or: A Peep at Polynesian Life

By Herman Melville


Typee is Melville's first novel, and is semi-autobiographical. The story is based on Melville's experience living among cannibals on an island in the South Seas. What was four weeks in reality is here expanded to four months. From its exotic locale and ideas of the "noble savage," to its hints at sexuality, this is very much a novel of its time. Definitely Romantic, with a capital "R."

Table of Contents

Introduction to the Edition of 1892


Chapter 1

Chapter 2

Chapter 3

Chapter 4

Chapter 5

Chapter 6

Chapter 7

Chapter 8

Chapter 9

Chapter 10

Chapter 11

Chapter 12

Chapter 13

Chapter 14

Chapter 15

Chapter 16

Chapter 17

Chapter 18

Chapter 19

Chapter 20

Chapter 21

Chapter 22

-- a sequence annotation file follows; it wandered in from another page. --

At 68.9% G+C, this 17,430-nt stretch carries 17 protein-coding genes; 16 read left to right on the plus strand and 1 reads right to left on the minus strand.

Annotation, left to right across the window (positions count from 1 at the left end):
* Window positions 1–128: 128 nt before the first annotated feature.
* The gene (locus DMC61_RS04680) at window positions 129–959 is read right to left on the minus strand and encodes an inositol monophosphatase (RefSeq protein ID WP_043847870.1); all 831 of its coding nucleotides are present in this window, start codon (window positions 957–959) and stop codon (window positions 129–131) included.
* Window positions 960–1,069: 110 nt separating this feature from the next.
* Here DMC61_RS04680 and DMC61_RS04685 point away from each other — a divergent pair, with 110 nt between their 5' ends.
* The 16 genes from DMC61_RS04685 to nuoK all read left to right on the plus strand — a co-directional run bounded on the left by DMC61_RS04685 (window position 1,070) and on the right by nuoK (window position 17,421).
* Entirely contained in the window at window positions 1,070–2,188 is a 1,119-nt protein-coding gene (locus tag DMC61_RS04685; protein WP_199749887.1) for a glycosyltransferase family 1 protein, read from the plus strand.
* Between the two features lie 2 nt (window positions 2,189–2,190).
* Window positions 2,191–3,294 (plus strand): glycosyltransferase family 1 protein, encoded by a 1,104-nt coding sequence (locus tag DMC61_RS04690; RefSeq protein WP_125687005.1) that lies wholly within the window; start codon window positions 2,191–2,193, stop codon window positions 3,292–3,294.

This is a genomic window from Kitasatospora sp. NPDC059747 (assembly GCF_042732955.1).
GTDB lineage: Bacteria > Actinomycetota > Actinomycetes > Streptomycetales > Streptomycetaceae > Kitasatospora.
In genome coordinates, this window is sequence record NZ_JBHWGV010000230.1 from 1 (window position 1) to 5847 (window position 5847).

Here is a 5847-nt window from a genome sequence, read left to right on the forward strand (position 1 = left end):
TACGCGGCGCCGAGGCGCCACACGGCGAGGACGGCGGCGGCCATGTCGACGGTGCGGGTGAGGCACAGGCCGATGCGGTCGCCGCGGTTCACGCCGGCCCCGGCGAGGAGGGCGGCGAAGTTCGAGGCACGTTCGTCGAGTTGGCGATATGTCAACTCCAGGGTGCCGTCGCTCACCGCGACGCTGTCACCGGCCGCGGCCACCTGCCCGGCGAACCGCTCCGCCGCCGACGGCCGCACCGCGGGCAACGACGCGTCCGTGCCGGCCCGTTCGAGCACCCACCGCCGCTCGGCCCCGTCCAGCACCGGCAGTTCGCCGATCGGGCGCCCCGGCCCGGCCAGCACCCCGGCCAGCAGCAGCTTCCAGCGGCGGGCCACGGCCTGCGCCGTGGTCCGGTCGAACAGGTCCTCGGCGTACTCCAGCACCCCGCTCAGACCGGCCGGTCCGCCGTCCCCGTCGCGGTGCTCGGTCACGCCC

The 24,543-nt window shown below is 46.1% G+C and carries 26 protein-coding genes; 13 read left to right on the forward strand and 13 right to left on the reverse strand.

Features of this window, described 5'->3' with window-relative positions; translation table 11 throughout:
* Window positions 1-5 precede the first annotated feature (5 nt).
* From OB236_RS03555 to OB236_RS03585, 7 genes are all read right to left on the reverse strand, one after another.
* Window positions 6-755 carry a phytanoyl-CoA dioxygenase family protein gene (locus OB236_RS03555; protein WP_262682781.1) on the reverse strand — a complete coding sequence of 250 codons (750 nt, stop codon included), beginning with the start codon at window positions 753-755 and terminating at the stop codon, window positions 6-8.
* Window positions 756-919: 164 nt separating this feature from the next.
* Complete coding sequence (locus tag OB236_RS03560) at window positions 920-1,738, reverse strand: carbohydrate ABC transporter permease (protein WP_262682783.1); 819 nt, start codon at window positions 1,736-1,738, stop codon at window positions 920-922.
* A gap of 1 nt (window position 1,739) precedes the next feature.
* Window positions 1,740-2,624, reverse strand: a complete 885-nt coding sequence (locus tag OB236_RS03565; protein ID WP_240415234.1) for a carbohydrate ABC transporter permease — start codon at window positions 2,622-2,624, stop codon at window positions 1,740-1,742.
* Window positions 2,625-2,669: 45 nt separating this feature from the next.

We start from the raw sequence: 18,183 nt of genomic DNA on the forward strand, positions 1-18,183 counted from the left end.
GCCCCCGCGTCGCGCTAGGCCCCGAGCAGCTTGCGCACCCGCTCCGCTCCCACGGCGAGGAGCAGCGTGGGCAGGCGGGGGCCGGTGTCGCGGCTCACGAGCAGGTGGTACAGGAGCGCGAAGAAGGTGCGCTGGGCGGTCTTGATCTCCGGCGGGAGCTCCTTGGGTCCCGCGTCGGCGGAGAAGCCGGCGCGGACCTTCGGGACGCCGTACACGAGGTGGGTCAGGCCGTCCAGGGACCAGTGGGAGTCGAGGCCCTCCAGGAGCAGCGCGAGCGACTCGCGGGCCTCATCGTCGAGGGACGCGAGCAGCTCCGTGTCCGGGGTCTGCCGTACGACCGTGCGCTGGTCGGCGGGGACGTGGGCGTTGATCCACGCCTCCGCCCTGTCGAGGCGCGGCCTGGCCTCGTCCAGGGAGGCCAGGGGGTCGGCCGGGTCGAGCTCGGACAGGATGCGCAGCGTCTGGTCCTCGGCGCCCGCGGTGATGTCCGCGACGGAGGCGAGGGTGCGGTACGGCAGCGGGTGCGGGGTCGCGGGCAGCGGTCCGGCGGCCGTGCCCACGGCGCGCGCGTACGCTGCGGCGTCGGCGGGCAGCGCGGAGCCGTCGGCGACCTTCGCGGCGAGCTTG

Chapter 23

Chapter 24

Chapter 25

Chapter 26

Chapter 27

Chapter 28

Chapter 29

Chapter 30

Chapter 31

Chapter 32

Chapter 33

Chapter 34

The book abounds in praises of the life of nature, alias savageism, and in slurs and flings against missionaries and civilization. When the author alludes to, or touches matters of fact at the Sandwich Islands, he shows the sheerest ignorance and utter disregard of truth.

The work was made, not for America, but for a circle, and that not the highest, in London, where theatres, opera-dancers, and voluptuous prints have made such unblushing walks along the edge of modesty as are here delineated to be rather more admired than we hope they are yet among us. We are sorry that such a volume should have been allowed a place in the "Library of American Books."

--"H.C.", in New York Evangelist, April 9 1846

The Evangelist speaks rather disparagingly of the book as being too romantic to be true, and as being too severe on the missionaries. But to my object: I am the true and veritable "Toby," yet living, and I am happy to testify to the entire accuracy of the work so long as I was with Melville, who makes me figure so largely in it....

--Richard Tobias Greene in Buffalo, New York Commercial Advertiser, July 1 1846